For the past several minutes, Taeyeon had been talking. Based on what she could remember of the moment of attack, she analysed the angle of the bullet’s trajectory, the sonic delay of the gunshot, the shatter-pattern of the glass and subsequently the calibre of the ammunition. She had moved on to possible motives, but after being derailed, her mind jumped onto the question of who exactly pulled the trigger.

“Red lipstick,” she mumbled, distracted enough to hold still while the nurse cleaned the laceration on her cheek. She gazed off into the distance even though she couldn’t see anything without her glasses, but the softness of the vague blurry shapes lulled her into the depths of her thoughts. “The use of lipstick is associated with a female, but of course a male assassin could have used it to influence my profiling. But why write that message? And why do it on the windshield of my car? I wonder if a handwriting analysis would be fruitful, and maybe even establishing the shade and brand of the lipstick could lead somewhere.”

The nurse rolled her eyes. During the time that Taeyeon had been rambling through possibilities, the nurse grew tired of it pretty quickly.

There was a rustling of paper as a doctor entered, flipping through pages on the clipboard in her hand. She came to a stop right beside them, and proceeded to ignore them as she read. The nurse finished cleaning Taeyeon’s wound just as the doctor finally turned to face them.

“Thank you, Nurse Park,” she said with a tight smile. “You can finish later. There are a few things I need to discuss with Ms Kim.”

The nurse barely hid her discontent as she strode away. The doctor gave a different smile to Taeyeon, more furtive.

“Well, Ms Kim… or do you prefer to be called Detective? Your reputation precedes you at this hospital, you see.”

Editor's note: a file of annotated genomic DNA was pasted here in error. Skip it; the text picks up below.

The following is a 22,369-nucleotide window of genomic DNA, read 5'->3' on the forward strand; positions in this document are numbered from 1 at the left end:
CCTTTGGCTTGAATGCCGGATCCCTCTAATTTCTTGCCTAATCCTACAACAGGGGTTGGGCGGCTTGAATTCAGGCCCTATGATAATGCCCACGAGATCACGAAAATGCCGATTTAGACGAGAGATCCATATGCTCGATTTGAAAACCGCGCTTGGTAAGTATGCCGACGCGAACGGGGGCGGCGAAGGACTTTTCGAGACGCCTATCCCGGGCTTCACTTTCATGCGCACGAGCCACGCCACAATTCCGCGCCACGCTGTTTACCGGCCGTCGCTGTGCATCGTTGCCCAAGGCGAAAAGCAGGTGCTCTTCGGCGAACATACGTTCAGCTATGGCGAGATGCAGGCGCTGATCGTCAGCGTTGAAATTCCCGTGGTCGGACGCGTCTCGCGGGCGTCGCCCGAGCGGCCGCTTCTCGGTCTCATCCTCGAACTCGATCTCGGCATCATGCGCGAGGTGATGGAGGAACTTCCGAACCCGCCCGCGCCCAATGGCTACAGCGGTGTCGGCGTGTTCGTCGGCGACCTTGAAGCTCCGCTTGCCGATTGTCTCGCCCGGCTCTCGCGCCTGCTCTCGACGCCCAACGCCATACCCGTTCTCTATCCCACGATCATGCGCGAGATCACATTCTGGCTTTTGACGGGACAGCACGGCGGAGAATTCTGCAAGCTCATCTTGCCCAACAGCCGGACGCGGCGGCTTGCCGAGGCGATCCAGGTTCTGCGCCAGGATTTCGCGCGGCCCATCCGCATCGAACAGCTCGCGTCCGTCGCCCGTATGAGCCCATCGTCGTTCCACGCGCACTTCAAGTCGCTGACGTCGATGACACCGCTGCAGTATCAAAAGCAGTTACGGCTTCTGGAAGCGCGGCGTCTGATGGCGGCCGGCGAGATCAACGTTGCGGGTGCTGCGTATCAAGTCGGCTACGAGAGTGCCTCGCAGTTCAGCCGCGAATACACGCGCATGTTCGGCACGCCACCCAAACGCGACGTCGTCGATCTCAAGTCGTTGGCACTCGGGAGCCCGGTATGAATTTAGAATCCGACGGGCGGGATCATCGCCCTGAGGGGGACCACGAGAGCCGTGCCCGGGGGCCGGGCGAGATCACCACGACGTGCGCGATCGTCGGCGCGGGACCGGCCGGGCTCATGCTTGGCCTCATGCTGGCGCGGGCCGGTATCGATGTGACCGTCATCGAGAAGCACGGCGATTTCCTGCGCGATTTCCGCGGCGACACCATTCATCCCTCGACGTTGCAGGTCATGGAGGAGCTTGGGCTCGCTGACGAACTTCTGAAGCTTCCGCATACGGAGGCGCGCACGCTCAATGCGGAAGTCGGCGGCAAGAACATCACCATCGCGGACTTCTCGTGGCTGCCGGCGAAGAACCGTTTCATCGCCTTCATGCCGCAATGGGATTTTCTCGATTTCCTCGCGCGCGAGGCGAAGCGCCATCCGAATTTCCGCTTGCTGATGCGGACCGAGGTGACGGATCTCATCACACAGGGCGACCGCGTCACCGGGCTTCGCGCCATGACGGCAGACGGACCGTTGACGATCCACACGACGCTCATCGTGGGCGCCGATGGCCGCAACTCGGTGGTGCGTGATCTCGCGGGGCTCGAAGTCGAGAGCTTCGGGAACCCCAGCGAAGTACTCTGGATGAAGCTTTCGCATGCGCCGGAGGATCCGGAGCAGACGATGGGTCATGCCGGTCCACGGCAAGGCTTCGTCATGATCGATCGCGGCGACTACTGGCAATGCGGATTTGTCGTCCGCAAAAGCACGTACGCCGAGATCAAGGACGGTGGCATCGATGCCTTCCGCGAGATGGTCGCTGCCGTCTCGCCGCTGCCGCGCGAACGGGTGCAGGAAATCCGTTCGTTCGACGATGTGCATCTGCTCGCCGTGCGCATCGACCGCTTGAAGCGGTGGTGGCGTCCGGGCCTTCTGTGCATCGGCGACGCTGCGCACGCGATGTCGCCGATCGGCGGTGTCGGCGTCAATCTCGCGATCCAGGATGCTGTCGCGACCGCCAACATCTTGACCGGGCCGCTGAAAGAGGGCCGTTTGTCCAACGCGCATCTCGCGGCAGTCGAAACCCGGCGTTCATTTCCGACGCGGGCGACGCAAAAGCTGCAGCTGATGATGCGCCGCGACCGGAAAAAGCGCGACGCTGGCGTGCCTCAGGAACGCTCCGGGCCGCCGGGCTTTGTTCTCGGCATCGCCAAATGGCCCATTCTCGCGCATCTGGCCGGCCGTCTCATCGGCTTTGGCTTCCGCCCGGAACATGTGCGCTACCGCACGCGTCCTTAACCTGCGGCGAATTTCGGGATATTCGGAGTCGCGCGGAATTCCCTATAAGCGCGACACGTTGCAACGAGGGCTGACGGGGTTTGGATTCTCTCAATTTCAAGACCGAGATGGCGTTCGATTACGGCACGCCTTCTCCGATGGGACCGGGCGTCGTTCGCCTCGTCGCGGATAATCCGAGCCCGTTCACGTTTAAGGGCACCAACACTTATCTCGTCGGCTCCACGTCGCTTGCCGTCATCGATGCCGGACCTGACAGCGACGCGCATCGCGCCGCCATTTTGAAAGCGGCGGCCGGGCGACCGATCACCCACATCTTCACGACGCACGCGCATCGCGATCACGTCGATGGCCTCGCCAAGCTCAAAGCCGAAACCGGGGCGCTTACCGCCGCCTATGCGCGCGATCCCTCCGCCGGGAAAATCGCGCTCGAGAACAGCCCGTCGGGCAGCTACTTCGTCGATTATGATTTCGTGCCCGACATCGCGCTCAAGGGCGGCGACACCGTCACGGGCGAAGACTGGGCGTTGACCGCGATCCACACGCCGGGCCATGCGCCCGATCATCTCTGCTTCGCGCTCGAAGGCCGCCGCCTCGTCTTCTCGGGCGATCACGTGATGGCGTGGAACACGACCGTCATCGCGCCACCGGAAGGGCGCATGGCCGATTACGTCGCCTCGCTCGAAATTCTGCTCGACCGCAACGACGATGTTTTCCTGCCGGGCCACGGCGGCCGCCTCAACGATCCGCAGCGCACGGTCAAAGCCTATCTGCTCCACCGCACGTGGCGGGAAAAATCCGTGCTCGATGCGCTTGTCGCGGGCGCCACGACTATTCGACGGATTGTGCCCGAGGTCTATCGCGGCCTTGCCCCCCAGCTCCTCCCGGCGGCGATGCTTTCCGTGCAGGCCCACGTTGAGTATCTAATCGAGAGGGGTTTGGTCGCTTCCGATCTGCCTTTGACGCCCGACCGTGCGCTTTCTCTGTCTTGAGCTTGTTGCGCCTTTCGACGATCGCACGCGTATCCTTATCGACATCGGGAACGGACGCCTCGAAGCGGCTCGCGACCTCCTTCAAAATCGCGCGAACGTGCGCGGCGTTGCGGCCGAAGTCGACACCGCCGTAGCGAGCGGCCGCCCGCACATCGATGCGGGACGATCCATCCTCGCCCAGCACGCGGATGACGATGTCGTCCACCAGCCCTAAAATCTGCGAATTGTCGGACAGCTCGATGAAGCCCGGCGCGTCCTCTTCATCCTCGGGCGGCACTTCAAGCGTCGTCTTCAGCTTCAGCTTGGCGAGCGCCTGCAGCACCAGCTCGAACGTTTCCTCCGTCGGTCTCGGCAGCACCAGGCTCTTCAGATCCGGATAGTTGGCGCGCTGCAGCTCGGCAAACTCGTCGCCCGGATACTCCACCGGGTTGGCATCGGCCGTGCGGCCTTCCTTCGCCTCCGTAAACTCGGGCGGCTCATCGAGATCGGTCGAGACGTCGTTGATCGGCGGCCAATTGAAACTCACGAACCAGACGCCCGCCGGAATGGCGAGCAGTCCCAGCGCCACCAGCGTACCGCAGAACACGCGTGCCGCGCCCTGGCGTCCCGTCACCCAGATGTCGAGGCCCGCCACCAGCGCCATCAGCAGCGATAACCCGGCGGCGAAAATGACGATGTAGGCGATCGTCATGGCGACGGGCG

Taeyeon blinked, eyeing her warily. “Okay.”

“Although I’ve heard of you from someone else,” the doctor said. She glanced around cautiously. “A friend of mine.”

Taeyeon leaned forward slightly. “Okay?”

“A friend of mine,” the doctor repeated, “who was born on a particular date.”

Taeyeon waited, but details were not forthcoming. “Fascinating,” she said.

She reached for her glasses and slipped them on, and then she glanced at the nametag on the doctor’s coat. Seo Juhyun. The name was unfamiliar, and she was unaware of the chances that an acquaintance or past client of hers could have a friend by that name. And so what if her friend was born on a particular date? The majority of the planet’s population were in a similar situation. Taeyeon checked the time on her watch. She wanted to meet up with Sooyoung to discuss her analysis.

“A day in nineteen-eighty-nine,” the doctor continued. “On the fifteenth of May.”

Taeyeon nodded, accepting the information. “Okay.”

“Okay?”

Taeyeon looked at the doctor. “O-kay,” she said again, slowly. “It’s okay that your friend was born on the fifteenth of May in nineteen-eighty-nine. Good for them. It’s a perfectly solid date to be born on.”